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  • Blind Mistake: Mr. Muckle is blind and half-deaf. Harold screams for his assistant at the grocery store to open the door as Mr. Muckle approaches, but it's too late, and Mr. Muckle smashes the glass in Harold's door with his cane. After Mr. Muckle comes in a busy Harold puts him in a chair and tells him to wait, only for Mr. Muckle to get up and browse, wrecking just about everything else breakable in the store with his cane. Then on the way out Mr. Muckle shatters the glass in the other door.
  • Black Comedy: Most of Fields' films were dark and cynical but this might be the darkest one. What makes it stand out is that in other films, like The Bank Dick, he hates his family as much as they hate him, and he seems content to spend life drunk. In this film he seems to genuinely want to provide a good life for his family, only to fail. The scene where he mutters "Everything goes at once" while looking at his barren "orange grove" and wrecked car is unusually moving for a Fields film.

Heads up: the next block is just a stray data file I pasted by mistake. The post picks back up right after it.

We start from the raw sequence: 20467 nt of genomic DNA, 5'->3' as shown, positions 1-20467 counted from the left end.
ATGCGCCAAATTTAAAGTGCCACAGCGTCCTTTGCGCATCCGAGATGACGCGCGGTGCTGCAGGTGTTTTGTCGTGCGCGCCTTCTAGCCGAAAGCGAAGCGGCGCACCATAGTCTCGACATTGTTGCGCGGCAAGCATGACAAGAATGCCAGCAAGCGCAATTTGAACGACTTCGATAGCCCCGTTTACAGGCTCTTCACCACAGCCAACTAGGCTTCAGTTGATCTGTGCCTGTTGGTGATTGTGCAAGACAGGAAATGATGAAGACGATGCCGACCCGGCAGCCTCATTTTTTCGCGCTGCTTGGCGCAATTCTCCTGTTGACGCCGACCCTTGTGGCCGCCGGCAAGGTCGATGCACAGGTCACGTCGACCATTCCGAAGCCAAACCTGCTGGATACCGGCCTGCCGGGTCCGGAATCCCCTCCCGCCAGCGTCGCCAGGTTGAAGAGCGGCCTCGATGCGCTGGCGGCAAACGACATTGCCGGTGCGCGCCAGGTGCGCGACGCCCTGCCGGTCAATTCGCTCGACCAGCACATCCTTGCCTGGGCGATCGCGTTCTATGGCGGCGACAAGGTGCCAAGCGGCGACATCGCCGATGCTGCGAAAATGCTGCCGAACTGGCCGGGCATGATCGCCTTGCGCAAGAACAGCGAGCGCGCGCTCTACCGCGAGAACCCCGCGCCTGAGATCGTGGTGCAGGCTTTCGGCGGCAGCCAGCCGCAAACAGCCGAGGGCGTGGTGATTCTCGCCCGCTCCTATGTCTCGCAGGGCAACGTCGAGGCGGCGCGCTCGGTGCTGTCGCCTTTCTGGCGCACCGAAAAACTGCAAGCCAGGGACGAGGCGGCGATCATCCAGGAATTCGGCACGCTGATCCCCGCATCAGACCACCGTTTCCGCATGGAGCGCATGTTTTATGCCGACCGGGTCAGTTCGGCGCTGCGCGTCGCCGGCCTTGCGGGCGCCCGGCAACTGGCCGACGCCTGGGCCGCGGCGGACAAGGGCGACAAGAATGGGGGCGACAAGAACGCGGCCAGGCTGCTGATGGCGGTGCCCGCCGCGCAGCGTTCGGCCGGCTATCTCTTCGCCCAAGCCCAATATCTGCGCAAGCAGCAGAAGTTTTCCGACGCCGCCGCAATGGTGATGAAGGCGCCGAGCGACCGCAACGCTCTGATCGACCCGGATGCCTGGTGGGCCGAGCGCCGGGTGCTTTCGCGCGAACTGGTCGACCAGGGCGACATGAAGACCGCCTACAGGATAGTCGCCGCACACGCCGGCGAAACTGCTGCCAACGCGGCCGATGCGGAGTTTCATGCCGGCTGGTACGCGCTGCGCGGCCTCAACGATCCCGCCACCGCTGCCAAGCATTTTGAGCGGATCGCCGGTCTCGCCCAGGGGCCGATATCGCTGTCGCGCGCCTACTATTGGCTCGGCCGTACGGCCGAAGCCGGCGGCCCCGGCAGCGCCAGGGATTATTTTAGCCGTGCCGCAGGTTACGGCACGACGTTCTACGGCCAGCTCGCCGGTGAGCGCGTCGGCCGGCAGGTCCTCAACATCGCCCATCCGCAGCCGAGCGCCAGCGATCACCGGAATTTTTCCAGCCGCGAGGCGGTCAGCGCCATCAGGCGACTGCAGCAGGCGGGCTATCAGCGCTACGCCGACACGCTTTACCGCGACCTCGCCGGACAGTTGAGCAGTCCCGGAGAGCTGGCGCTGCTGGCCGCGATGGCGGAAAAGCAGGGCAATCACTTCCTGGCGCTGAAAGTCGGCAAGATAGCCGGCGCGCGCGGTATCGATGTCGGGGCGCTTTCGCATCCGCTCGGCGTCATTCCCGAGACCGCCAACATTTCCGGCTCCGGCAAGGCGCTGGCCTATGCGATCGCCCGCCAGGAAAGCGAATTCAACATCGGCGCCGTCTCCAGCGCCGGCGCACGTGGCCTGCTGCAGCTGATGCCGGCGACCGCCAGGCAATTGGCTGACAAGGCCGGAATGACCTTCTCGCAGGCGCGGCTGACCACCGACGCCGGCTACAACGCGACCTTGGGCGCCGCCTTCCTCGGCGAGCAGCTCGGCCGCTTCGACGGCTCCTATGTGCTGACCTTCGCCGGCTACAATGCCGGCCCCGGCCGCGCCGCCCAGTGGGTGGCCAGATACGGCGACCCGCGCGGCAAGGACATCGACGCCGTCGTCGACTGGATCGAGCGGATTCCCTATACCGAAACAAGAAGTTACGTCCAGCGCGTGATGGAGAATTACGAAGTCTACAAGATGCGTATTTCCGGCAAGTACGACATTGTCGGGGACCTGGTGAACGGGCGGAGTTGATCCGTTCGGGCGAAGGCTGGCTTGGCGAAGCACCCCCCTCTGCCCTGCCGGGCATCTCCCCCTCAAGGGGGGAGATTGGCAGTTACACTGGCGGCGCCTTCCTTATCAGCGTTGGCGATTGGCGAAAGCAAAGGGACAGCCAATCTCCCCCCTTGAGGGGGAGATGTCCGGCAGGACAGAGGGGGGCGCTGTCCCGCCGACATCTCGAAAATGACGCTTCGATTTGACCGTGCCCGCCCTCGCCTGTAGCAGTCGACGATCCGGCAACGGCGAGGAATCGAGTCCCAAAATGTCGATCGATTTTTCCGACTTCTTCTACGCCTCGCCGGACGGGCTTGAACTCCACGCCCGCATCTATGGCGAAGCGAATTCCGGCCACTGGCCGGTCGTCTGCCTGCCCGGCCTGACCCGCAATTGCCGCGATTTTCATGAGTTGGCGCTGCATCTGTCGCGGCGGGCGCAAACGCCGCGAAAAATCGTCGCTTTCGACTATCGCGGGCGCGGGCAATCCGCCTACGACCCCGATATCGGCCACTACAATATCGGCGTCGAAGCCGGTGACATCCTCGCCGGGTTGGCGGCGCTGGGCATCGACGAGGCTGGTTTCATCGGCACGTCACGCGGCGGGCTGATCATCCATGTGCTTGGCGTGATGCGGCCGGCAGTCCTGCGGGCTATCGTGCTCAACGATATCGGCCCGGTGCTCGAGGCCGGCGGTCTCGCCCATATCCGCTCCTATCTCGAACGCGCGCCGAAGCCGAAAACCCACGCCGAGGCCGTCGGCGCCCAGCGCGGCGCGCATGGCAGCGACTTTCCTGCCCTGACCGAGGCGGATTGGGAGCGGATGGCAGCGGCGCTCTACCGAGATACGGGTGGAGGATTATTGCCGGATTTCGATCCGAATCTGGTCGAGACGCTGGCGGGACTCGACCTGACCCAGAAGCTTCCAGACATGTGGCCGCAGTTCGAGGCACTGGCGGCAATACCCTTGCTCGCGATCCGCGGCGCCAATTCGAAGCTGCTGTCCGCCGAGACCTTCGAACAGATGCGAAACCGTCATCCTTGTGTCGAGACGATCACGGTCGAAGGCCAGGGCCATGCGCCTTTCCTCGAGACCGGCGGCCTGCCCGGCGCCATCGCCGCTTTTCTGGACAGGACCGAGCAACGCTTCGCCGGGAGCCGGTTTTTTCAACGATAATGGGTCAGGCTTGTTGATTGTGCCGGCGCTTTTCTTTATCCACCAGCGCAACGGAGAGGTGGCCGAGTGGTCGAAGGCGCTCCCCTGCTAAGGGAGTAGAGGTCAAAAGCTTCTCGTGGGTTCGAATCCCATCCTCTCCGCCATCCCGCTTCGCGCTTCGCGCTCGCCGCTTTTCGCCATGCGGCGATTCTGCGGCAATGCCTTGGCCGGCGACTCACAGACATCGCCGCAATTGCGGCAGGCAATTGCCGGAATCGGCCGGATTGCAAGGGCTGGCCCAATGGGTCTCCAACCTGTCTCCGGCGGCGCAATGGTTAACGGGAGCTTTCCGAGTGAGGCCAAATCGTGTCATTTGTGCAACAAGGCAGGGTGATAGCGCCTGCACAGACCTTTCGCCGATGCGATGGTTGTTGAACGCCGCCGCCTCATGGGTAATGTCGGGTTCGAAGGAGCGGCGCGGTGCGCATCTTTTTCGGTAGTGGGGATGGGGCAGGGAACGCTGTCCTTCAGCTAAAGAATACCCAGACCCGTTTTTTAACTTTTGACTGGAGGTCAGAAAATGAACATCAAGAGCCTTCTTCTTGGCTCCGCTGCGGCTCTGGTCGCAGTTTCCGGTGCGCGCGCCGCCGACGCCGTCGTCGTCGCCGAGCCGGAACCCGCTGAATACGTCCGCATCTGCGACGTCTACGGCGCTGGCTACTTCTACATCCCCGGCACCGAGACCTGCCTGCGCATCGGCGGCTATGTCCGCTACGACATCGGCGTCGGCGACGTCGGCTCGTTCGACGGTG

• Bratty Half-Pint: A staple of Fields' films, here represented by Harold's son Norman, who brays every line of dialogue at the top of his lungs, and does stuff like constantly blow on a whistle while they're driving in a car.
  • The Chew Toy: Harold just can't catch a break in the film. Granted, he's a jerk, but with all the crap he puts up with throughout the film, it's hard not to feel a little sorry for him.
  • Dangerously Close Shave: Harold is trying to shave himself with an old-timey and highly dangerous straight razor when Mildred barges into the bathroom and commandeers the mirror. In the long comic set piece that follows, she startles and bothers Harold many times while he's shaving, causing Harold to narrowly miss slicing himself.
  • Deus ex Machina: Just when Harold is gazing with despair on the empty, barren dust-choked field that was sold to him as an orange grove, his neighbor arrives and tells him that a construction company has to have Harold's land for the grandstand for a racetrack they're building. Harold sells for $40,000 and a real orange grove of his own.